Accepting Zorro's Fate

Its been a little under two weeks since I posted a blog about my dog Zorro's process through his illness. I was inspired to write this last blog after noticing a significant improvement in him after feeding him raw food. I thought he would make a full recovery and we would share at least another two years together. My hope for his recovery didn't stop until yesterday morning, when after refusing food for five days I finally accepted he was dying. 

 Zorro, by Sara Fancy

Zorro, by Sara Fancy

Zorro came to me at about eight months old. I already had his sister, Roxy. Zorro and Roxy were born close by in a trailer and were among a large litter of puppies. Their parents, Little Girl and Tuffers, were also brother and sister. Zorro was the pick of the litter and at eight weeks old he was adopted by a well to do family in Calabasas. This family did not want a dog over 45 lbs and as Zorro grew it became clear he was going to be large, approximately 90 lbs. Zorro was returned to the trailer and I was asked if I wanted to adopt him. My response was 'If he gets along with cats then I'll take him'. When I first saw Zorro I was stunned by how handsome he was. A black and tan with two blue eyes, he looked like a  Shepherd/Doberman. When he met my cat Syd, he didn't bat an eyelid, obviously he was used to cats and this decided his fate to have me as his new person.

Zorro was incredibly loyal, and undeniably my dog. He followed me everywhere and watched over me. True to his name he had several adventures. When he was two years old he went missing for five days. It wasn't until then that I realized how attached I was to him. I literally could not sleep, eat or go to work. I searched for him constantly and when I finally gave up, he slammed open the front door, ran upstairs and jumped on top of me, kissing my face. This was the best surprise I could ever have wished for.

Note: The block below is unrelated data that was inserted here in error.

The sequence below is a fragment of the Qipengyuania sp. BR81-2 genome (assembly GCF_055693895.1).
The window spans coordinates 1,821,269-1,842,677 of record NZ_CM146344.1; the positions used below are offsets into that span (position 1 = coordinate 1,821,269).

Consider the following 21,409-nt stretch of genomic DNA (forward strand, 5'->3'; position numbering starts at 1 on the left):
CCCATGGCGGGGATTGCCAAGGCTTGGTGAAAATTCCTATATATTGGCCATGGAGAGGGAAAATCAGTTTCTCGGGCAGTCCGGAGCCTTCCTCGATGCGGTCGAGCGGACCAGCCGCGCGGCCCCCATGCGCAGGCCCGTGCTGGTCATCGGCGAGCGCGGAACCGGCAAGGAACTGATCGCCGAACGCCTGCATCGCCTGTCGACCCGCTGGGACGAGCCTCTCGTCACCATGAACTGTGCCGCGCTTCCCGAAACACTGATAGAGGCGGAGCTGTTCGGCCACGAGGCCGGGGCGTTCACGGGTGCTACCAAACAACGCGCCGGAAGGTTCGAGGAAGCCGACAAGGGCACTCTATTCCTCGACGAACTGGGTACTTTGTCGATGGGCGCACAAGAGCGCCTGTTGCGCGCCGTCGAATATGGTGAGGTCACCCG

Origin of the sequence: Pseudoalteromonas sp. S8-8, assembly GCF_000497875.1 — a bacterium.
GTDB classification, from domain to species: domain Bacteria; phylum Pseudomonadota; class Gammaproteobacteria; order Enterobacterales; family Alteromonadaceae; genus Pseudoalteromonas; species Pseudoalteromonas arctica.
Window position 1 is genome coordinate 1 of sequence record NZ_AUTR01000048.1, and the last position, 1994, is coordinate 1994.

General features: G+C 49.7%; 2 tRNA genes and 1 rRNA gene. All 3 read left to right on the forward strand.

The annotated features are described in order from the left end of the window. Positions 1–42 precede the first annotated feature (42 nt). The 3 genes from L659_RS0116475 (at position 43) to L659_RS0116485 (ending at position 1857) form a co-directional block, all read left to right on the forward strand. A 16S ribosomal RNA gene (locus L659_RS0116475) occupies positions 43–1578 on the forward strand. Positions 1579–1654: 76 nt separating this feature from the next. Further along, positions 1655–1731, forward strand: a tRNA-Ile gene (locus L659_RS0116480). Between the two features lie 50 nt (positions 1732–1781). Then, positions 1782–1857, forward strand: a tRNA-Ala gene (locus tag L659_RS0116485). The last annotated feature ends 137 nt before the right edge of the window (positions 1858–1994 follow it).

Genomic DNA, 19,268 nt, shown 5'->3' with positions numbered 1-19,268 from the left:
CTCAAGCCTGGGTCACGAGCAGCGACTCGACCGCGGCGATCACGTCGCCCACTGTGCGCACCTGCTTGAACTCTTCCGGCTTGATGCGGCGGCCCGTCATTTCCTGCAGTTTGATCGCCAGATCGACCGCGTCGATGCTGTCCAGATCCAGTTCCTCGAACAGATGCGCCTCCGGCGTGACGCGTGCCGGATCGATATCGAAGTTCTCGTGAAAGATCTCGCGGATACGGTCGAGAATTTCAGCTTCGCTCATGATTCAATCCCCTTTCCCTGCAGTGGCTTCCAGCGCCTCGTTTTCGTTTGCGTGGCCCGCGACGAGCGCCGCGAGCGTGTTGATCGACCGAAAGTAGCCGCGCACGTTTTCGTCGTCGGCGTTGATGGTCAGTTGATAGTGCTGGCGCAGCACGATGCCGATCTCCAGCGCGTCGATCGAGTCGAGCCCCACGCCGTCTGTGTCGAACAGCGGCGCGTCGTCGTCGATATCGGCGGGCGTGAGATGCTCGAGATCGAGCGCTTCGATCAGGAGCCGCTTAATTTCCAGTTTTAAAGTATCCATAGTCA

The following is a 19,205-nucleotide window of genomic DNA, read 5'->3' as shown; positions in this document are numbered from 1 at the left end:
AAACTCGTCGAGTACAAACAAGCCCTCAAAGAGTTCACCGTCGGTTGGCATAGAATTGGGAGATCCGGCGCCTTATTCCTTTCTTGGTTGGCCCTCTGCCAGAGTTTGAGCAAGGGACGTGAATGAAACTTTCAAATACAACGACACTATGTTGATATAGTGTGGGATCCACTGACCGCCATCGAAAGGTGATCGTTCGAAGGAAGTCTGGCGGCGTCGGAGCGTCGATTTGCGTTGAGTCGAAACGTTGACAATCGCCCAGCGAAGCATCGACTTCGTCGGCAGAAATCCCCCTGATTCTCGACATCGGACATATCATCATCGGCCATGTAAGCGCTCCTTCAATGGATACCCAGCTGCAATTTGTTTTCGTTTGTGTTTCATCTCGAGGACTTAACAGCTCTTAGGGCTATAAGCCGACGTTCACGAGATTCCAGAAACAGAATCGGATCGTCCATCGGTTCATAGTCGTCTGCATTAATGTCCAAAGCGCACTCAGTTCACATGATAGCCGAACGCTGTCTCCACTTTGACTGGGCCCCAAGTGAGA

Zorro, always by my side. 

Zorro, always by my side. 

When he was four, he was bitten by a rattler while we were out on a trail ride. I literally had to carry him out of the park and rush him to the vet. After two days the vet said he was dying and wanted me to put him in a very expensive treatment center. Using my gut instinct I knew I had to get him out of there and back home where he could be with me and Roxy. I had a horrible time with vets and vet techs up in my face telling me he would die if I took him out of their care. Well, this was not the case, Zorro survived and again this was a beautiful gift to have him back in my life. 

This year Zorro's right eye clouded over and he went blind. After a few months I noticed a cyst attached to his eyeball. It was growing rapidly and was giving Zorro headaches and throwing him off balance. I took him to the vet and they said he needed to have his eye removed immediately.  Zorro seemed to make an excellent recovery from the surgery, literally chasing rabbits the next day. This was in late May. By July, Zorro was having problems eating. He was throwing up a lot. The symptoms disappeared and he seemed back to normal. This was temporary as he again became ill and was off his food. In October I took him to the vet because he was having trouble walking. His paws were infected and he was prescribed anti-biotics. The vet was concerned because he had lost 13 lbs since his eye operation. This is when I changed his diet to raw food and he seemed to do much better. Again, this was temporary because he started refusing food. 

A client at the ranch suggested I work with her husband to help Zorro. Steve came to the ranch and brought with him his healing apparatus which included a copper pyramid frame. Zorro and I went in it together and Zorro responded very well. His paws healed and the next day he was walking better than ever.

 Steve, working with Zorro

Steve, working with Zorro

Despite this improvement, Zorro was eating very little. Steve came back and did some more work with us both. He cleared some attachments that Zorro had to my dad. Being a constellation facilitator I understand about hidden loyalties and entanglements. I had an epiphany that Zorro's symptoms, chronic digestion and sore feet matched my fathers symptoms he suffered with most of his life. On top of this my dad was incredibly handsome, and like Zorro, had blue eyes.